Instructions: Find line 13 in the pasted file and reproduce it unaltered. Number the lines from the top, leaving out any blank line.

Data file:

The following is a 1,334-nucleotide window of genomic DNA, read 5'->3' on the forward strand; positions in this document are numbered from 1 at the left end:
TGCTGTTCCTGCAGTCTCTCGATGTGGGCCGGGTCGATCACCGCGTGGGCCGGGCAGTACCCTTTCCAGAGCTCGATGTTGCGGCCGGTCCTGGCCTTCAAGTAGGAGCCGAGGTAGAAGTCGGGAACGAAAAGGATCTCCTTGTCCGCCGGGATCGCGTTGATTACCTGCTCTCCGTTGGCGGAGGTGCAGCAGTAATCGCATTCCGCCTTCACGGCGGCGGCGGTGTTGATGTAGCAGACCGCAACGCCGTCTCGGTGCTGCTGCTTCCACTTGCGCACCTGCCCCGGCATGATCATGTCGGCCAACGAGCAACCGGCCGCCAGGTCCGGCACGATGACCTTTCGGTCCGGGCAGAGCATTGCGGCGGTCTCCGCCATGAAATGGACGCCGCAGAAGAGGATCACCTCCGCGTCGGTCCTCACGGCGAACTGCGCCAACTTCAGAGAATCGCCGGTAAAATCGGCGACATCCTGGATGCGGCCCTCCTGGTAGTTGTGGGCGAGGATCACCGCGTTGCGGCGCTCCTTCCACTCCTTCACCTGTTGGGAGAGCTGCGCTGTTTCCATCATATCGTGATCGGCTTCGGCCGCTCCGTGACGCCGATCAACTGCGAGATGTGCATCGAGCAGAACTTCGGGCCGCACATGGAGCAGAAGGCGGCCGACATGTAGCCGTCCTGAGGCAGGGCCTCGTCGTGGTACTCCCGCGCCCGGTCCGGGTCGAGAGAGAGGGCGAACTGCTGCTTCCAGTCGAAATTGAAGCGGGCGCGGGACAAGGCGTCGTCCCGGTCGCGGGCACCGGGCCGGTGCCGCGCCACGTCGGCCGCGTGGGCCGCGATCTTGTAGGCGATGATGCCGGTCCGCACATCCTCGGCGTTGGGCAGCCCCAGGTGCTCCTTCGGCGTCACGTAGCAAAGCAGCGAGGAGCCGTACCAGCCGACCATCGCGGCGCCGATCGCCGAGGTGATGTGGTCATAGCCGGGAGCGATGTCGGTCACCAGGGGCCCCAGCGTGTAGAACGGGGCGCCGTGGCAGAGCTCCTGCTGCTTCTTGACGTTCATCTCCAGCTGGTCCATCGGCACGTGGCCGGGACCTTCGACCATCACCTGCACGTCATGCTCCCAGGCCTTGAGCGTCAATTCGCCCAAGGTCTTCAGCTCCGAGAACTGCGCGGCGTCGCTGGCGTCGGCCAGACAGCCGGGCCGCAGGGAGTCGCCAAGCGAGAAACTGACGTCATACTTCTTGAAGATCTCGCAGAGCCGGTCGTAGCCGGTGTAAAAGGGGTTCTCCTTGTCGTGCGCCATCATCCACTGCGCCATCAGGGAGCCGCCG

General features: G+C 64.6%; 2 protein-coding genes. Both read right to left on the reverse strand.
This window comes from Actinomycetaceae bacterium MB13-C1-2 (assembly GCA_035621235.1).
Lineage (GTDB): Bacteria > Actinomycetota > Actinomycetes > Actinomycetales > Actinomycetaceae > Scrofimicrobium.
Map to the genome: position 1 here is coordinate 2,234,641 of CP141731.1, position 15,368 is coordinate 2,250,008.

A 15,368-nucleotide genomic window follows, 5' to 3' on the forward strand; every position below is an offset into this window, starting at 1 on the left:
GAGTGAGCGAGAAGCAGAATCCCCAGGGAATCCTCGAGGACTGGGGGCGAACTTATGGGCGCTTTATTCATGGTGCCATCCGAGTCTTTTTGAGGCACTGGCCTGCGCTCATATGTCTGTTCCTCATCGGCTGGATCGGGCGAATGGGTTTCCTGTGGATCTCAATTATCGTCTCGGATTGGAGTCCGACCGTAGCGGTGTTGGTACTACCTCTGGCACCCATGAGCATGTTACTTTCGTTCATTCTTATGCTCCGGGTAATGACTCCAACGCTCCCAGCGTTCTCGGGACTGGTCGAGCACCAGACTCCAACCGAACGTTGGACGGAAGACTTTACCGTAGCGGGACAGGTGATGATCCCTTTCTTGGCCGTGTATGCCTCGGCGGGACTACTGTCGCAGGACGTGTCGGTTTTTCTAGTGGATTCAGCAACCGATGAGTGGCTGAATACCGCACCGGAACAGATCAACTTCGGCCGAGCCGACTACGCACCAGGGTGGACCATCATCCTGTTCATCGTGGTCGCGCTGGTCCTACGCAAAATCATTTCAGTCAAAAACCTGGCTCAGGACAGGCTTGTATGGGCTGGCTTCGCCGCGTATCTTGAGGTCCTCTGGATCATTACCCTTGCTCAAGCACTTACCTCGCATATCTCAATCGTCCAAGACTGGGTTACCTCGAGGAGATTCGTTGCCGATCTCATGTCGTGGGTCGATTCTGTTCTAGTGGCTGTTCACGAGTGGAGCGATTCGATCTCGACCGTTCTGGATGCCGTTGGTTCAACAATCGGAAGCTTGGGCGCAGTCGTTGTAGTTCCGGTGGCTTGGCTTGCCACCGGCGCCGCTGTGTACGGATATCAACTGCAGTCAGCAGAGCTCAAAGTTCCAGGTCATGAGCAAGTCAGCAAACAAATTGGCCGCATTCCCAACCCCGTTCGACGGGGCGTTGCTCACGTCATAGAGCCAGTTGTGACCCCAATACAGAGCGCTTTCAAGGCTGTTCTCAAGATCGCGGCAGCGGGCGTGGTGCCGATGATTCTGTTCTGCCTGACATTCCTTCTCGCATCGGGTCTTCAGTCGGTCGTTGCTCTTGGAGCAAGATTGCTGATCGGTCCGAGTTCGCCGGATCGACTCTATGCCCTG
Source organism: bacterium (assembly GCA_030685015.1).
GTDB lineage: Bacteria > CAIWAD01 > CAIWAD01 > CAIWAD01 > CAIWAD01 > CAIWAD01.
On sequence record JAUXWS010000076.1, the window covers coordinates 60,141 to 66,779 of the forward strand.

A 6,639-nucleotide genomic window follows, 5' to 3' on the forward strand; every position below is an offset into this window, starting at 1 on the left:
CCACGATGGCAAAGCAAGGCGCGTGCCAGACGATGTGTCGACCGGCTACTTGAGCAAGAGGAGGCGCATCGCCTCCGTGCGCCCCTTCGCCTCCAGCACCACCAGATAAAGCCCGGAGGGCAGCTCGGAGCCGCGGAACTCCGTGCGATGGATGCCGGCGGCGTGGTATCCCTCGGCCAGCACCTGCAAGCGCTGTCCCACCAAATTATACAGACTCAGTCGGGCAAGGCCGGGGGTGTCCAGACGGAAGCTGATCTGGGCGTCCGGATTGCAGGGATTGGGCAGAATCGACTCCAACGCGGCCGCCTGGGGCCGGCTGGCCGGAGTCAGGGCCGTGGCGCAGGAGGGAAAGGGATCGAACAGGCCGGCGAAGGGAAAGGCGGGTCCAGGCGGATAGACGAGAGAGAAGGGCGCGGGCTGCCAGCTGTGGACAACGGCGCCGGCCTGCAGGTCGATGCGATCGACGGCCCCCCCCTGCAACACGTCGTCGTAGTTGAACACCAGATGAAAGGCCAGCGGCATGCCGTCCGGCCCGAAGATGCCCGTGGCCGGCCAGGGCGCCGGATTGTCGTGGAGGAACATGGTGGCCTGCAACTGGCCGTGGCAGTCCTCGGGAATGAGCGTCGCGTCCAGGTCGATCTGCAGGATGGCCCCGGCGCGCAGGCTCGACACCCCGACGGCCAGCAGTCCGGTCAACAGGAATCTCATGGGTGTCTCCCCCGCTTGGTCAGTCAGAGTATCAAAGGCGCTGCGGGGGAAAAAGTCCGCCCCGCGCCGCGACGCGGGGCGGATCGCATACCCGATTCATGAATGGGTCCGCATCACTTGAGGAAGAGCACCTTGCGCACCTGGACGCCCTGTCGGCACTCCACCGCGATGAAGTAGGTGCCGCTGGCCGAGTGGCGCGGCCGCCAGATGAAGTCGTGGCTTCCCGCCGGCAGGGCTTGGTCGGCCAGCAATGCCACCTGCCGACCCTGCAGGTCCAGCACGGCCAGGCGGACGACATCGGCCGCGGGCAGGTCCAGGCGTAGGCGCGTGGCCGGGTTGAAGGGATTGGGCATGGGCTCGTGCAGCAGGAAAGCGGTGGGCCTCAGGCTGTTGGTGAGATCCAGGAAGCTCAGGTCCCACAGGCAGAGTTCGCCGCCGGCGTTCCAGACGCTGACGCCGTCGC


CCACGATGGCAAAGCAAGGCGCGTGCCAGACGATGTGTCGACCGGCTACTTGAGCAAGAGGAGGCGCATCGCCTCCGTGCGCCCCTTCGCCTCCAGCACCACCAGATAAAGCCCGGAGGGCAGCTCGGAGCCGCGGAACTCCGTGCGATGGATGCCGGCGGCGTGGTATCCCTCGGCCAGCACCTGCAAGCGCTGTCCCACCAAATTATACAGACTCAGTCGGGCAAGGCCGGGGGTGTCCAGACGGAAGCTGATCTGGGCGTCCGGATTGCAGGGATTGGGCAGAATCGACTCCAACGCGGCCGCCTGGGGCCGGCTGGCCGGAGTCAGGGCCGTGGCGCAGGAGGGAAAGGGATCGAACAGGCCGGCGAAGGGAAAGGCGGGTCCAGGCGGATAGACGAGAGAGAAGGGCGCGGGCTGCCAGCTGTGGACAACGGCGCCGGCCTGCAGGTCGATGCGATCGACGGCCCCCCCCTGCAACACGTCGTCGTAGTTGAACACCAGATGAAAGGCCAGCGGCATGCCGTCCGGCCCGAAGATGCCCGTGGCCGGCCAGGGCGCCGGATTGTCGTGGAGGAACATGGTGGCCTGCAACTGGCCGTGGCAGTCCTCGGGAATGAGCGTCGCGTCCAGGTCGATCTGCAGGATGGCCCCGGCGCGCAGGCTCGACACCCCGACGGCCAGCAGTCCGGTCAACAGGAATCTCATGGGTGTCTCCCCCGCTTGGTCAGTCAGAGTATCAAAGGCGCTGCGGGGGAAAAAGTCCGCCCCGCGCCGCGACGCGGGGCGGATCGCATACCCGATTCATGAATGGGTCCGCATCACTTGAGGAAGAGCACCTTGCGCACCTGGACGCCCTGTCGGCACTCCACCGCGATGAAGTAGGTGCCGCTGGCCGAGTGGCGCGGCCGCCAGATGAAGTCGTGGCTTCCCGCCGGCAGGGCTTGGTCGGCCAGCAATGCCACCTGCCGACCCTGCAGGTCCAGCACGGCCAGGCGGACGACATCGGCCGCGGGCAGGTCCAGGCGTAGGCGCGTGGCCGGGTTGAAGGGATTGGGCATGGGCTCGTGCAGCAGGAAAGCGGTGGGCCTCAGGCTGTTGGTGAGATCCAGGAAGCTCAGGTCCCACAGGCAGAGTTCGCCGCCGGCGTTCCAGACGCTGACGCCGTCGC